Racers wishing to compete at the I-5 Quarter Midget Club track must go through a Novice training cvourse. Here club president Kyle White gives his new potiential driver tips about the red flag. New drivers must learn the course, rules and all safety aspects before taking a full throttle spin around the Quarter Midget dirt oval track.
Matthew White, 11, is ready for his first run on the track during his novice training at the I-5 Quarter Midget Club track. New to racing, White has to go through training that includes all rules and regulations, safety equipment, flags and signals prior to driving out on the track.
ELMA — After a full weekend of Quarter Midget racing that included new track records by Oliver Rolewicz in the Junior Novice Class and Colby Wickstrom in the Senior Animal Class, the club is getting ready for its new season of drivers by providing novice training.
After Rolewicz broke the previous lap record running a 8.183 second lap in the junior novice class, Wickstrom set out in the new senior animal class and set the standard at 7.165 seconds. The animal class is recognized at the National Quarter Midget level, but Wickstrom is the first to break out in that class at the Elma club.
With three races to complete their season, one a regular schedule, two are rain-day make-ups, the I-5 Quarter Midget club is already looking into the next season of racing.
New interested drivers must first complete the club’s novice training.
The training includes, but is not limited to, drivers first learning the rules and regulations around Quarter Midget racing. After the students have studied and have been quizzed, the club takes them out for a walk around the track to learn the “line” that they need to drive for safety and best performance on the club’s dirt oval track. A stop at the flag tower provides a quick but thorough lesson on all flags used in racing, their purpose and proper reaction of the driver when a flag is presented.
Another aspect of the training is signals that their crew or track organizers use during racing. There are special signals to tell the drivers to speed up or even go all out, to use one part of the track and even a signal for the driver to use when they are ready to exit the track.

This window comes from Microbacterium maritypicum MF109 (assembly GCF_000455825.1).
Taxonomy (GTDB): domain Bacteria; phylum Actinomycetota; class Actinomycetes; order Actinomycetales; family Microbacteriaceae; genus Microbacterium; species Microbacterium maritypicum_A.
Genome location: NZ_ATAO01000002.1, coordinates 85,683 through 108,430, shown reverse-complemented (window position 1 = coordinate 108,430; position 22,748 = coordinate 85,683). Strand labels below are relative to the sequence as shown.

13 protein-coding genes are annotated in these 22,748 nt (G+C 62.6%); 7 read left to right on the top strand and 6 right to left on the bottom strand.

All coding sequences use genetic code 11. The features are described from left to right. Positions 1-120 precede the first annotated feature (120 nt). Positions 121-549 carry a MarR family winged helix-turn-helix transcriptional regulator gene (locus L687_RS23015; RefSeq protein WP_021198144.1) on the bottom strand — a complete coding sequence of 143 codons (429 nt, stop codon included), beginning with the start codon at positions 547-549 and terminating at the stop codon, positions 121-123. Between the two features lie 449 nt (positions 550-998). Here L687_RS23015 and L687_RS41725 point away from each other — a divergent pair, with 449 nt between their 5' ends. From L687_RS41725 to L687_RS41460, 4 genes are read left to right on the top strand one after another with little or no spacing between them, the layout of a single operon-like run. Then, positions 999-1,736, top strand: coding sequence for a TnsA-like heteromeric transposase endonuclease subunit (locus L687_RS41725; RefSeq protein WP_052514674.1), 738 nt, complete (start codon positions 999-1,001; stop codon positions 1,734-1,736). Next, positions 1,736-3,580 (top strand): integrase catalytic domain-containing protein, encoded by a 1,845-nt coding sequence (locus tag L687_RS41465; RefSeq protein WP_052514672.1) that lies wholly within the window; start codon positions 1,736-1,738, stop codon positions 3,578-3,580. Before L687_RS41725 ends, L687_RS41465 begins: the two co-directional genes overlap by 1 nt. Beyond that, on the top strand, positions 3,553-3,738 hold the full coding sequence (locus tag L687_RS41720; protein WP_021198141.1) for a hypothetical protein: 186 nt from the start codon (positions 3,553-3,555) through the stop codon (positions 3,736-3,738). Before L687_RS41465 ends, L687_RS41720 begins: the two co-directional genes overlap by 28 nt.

All of this must be learned, including the proper wearing and use of safety equipment before the driver even gets out on the track for the first time.
Even after all the training, the new driver is not allowed to just get out there and floor it around the track. The first step is to get a feel of the course, the car and how they themselves feel inside the tight fit of a Quarter Midget racing car. As the training progresses, so does the speed with a flagger testing the new drivers providing situational cautions and all out stops to see if the driver is learning the proper procedures.
Many eyes are on the lone driver as they run the track one at a time, evaluating them and providing on the spot tips and corrections to ensure the driver understands and will comply with club rules before being considered to run a race.
The environment at the I-5 Quarter Midget track is well suited for a new driver, as the entire family is involved in the learning process and are expected to help out in the training and eventual racing days.
Pit crews and/or assists are also expected to attend the training, which are usually the parents of the young drivers, and are given special instructions as to “pushing out” and expectations during racing days.
After the weekend of racing the current point leaders are as follows:
Junior Honda, Carson Borden, 90. Senior Honda, Mason Dineen, 408. Light 160, Colby Wickstrom, 411. Briggs World Class, Corbin Wickstrom, 414. Senior Animal, Colby Wickstrom, 90.